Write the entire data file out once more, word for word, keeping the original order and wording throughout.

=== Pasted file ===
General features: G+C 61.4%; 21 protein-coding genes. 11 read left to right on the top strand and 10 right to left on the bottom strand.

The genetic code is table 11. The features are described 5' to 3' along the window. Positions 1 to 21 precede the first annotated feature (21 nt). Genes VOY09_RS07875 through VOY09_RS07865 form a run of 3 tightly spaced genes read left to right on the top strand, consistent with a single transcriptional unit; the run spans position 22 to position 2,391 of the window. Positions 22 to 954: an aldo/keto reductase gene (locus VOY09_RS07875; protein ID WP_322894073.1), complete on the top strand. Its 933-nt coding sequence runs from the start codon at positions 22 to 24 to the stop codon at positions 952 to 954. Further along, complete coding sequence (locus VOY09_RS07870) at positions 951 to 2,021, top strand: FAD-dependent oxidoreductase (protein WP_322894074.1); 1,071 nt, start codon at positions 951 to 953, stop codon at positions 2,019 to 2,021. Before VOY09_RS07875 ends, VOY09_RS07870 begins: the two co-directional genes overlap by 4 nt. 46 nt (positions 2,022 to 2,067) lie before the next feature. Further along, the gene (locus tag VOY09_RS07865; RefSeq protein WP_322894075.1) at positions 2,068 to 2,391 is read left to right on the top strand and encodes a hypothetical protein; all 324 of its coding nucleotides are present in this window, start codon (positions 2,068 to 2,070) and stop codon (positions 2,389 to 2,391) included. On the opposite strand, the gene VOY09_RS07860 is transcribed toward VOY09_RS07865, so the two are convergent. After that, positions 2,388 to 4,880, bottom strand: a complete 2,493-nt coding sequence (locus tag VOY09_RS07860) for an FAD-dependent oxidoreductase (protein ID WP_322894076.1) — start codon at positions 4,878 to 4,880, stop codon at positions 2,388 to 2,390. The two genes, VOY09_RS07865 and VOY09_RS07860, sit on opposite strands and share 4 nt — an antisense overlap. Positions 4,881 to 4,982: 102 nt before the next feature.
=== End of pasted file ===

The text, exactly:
General features: G+C 61.4%; 21 protein-coding genes. 11 read left to right on the top strand and 10 right to left on the bottom strand.

The genetic code is table 11. The features are described 5' to 3' along the window. Positions 1 to 21 precede the first annotated feature (21 nt). Genes VOY09_RS07875 through VOY09_RS07865 form a run of 3 tightly spaced genes read left to right on the top strand, consistent with a single transcriptional unit; the run spans position 22 to position 2,391 of the window. Positions 22 to 954: an aldo/keto reductase gene (locus VOY09_RS07875; protein ID WP_322894073.1), complete on the top strand. Its 933-nt coding sequence runs from the start codon at positions 22 to 24 to the stop codon at positions 952 to 954. Further along, complete coding sequence (locus VOY09_RS07870) at positions 951 to 2,021, top strand: FAD-dependent oxidoreductase (protein WP_322894074.1); 1,071 nt, start codon at positions 951 to 953, stop codon at positions 2,019 to 2,021. Before VOY09_RS07875 ends, VOY09_RS07870 begins: the two co-directional genes overlap by 4 nt. 46 nt (positions 2,022 to 2,067) lie before the next feature. Further along, the gene (locus tag VOY09_RS07865; RefSeq protein WP_322894075.1) at positions 2,068 to 2,391 is read left to right on the top strand and encodes a hypothetical protein; all 324 of its coding nucleotides are present in this window, start codon (positions 2,068 to 2,070) and stop codon (positions 2,389 to 2,391) included. On the opposite strand, the gene VOY09_RS07860 is transcribed toward VOY09_RS07865, so the two are convergent. After that, positions 2,388 to 4,880, bottom strand: a complete 2,493-nt coding sequence (locus tag VOY09_RS07860) for an FAD-dependent oxidoreductase (protein ID WP_322894076.1) — start codon at positions 4,878 to 4,880, stop codon at positions 2,388 to 2,390. The two genes, VOY09_RS07865 and VOY09_RS07860, sit on opposite strands and share 4 nt — an antisense overlap. Positions 4,881 to 4,982: 102 nt before the next feature.